If that’s you, then maybe you need a reminder that the sufficiency of God’s Word is not jeapordized by your limitations and weaknesses. Sure, there are mysteries and doctrines that you and I may never be able to fully wrap our heads around – what else would we expect when a God of infinite wisdom speaks to feeble and finite minds still affected by sin? – but that doesn’t mean that God hasn’t communicated clearly. As John Frame reminds us, Scripture is well-suited to the needs of all his children:
Scripture is always clear enough for us to carry out our present responsibilities before God. It is clear enough for a six-year-old to understand what God expect of him. It is also clear enough for a mature theologian to understand what God expects of him. But the clarity of Scripture . . . is person-relative, person-specific. Scripture is not exhaustively clear to anyone. It is not clear enough to satisfy anyone who merely wants to gain a speculative knowledge of divine things. It is, rather, morally sufficient, practically sufficient for each person to know what God desires of him. (1)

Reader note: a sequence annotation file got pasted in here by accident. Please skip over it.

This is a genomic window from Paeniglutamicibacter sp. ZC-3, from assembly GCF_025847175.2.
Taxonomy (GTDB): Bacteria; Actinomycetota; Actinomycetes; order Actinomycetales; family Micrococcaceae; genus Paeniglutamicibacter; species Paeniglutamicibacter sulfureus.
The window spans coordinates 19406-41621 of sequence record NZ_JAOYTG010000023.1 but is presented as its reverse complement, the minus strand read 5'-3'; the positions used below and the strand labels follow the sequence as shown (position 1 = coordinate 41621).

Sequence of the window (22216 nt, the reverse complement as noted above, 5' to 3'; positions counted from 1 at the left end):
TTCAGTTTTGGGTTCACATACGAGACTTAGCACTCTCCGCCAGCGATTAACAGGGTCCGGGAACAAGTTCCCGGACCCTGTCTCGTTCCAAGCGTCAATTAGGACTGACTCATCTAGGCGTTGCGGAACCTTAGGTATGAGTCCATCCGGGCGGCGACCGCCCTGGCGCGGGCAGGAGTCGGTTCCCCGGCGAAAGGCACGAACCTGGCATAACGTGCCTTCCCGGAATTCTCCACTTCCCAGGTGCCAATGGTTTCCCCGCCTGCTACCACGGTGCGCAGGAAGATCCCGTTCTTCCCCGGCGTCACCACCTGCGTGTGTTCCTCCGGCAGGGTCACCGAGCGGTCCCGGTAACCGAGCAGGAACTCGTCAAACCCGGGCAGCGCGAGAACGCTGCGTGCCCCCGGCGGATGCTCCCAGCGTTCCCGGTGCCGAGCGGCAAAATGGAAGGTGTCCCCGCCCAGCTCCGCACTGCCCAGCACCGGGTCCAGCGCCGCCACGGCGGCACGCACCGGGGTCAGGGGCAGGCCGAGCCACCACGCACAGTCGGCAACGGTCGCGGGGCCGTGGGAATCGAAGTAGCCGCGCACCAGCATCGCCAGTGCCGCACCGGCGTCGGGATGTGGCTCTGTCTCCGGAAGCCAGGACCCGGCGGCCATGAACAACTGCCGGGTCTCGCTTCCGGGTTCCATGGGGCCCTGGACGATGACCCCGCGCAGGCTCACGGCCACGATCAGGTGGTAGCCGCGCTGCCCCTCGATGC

Of course, we shouldn’t be surprised that the riches of Scripture often require prayer, meditation, and some critical thinking on our part, but ultimately it’s not our effort that produces transformation. God is able to meet us where we are. And don’t forget that we have his Spirit (1 Cor 2:12), as well as Spirit-empowered teachers in our churches (Eph 4:11-12), to guide us. We weren’t intended to think through these truths in isolation.
So don’t give up on your Bible reading plan or your pursuit of hearing from the “whole counsel of God” (Acts 20:27). Hearing from the King of the Universe is well worth the time and the effort. Even if some questions remain.
— For resources on how to study the Bible, you may want to check out:
- How to Study the Bible (Secret Church 3)
- Survey of the Old Testament (Secret Church 1)
- Survey of the New Testament (Secret Church 2)
- Read, Examine, Apply, Pray (Sermon)